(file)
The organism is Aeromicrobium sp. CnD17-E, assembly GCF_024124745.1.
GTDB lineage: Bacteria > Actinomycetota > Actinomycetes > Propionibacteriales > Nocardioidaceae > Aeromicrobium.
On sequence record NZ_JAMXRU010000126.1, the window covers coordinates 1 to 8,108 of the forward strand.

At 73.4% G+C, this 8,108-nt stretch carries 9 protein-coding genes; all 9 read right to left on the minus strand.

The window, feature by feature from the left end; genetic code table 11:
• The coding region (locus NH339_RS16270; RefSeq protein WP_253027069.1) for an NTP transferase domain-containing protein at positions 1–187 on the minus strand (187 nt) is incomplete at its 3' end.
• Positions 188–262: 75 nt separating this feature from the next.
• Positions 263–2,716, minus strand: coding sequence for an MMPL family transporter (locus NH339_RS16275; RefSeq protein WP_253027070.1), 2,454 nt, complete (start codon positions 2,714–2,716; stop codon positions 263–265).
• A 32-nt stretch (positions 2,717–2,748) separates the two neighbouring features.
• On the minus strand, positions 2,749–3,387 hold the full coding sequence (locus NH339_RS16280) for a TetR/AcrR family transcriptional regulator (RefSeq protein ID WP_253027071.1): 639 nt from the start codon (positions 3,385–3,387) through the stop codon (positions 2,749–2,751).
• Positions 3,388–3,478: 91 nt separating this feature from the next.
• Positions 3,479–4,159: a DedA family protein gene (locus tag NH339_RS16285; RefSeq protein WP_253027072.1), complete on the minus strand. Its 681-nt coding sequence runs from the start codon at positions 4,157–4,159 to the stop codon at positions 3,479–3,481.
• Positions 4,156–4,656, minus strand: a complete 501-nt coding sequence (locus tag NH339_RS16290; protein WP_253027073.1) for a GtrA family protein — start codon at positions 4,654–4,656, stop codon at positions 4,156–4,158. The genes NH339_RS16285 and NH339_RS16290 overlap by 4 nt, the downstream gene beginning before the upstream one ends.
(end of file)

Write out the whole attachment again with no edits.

The organism is Aeromicrobium sp. CnD17-E, assembly GCF_024124745.1.
GTDB lineage: Bacteria > Actinomycetota > Actinomycetes > Propionibacteriales > Nocardioidaceae > Aeromicrobium.
On sequence record NZ_JAMXRU010000126.1, the window covers coordinates 1 to 8,108 of the forward strand.

At 73.4% G+C, this 8,108-nt stretch carries 9 protein-coding genes; all 9 read right to left on the minus strand.

The window, feature by feature from the left end; genetic code table 11:
• The coding region (locus NH339_RS16270; RefSeq protein WP_253027069.1) for an NTP transferase domain-containing protein at positions 1–187 on the minus strand (187 nt) is incomplete at its 3' end.
• Positions 188–262: 75 nt separating this feature from the next.
• Positions 263–2,716, minus strand: coding sequence for an MMPL family transporter (locus NH339_RS16275; RefSeq protein WP_253027070.1), 2,454 nt, complete (start codon positions 2,714–2,716; stop codon positions 263–265).
• A 32-nt stretch (positions 2,717–2,748) separates the two neighbouring features.
• On the minus strand, positions 2,749–3,387 hold the full coding sequence (locus NH339_RS16280) for a TetR/AcrR family transcriptional regulator (RefSeq protein ID WP_253027071.1): 639 nt from the start codon (positions 3,385–3,387) through the stop codon (positions 2,749–2,751).
• Positions 3,388–3,478: 91 nt separating this feature from the next.
• Positions 3,479–4,159: a DedA family protein gene (locus tag NH339_RS16285; RefSeq protein WP_253027072.1), complete on the minus strand. Its 681-nt coding sequence runs from the start codon at positions 4,157–4,159 to the stop codon at positions 3,479–3,481.
• Positions 4,156–4,656, minus strand: a complete 501-nt coding sequence (locus tag NH339_RS16290; protein WP_253027073.1) for a GtrA family protein — start codon at positions 4,654–4,656, stop codon at positions 4,156–4,158. The genes NH339_RS16285 and NH339_RS16290 overlap by 4 nt, the downstream gene beginning before the upstream one ends.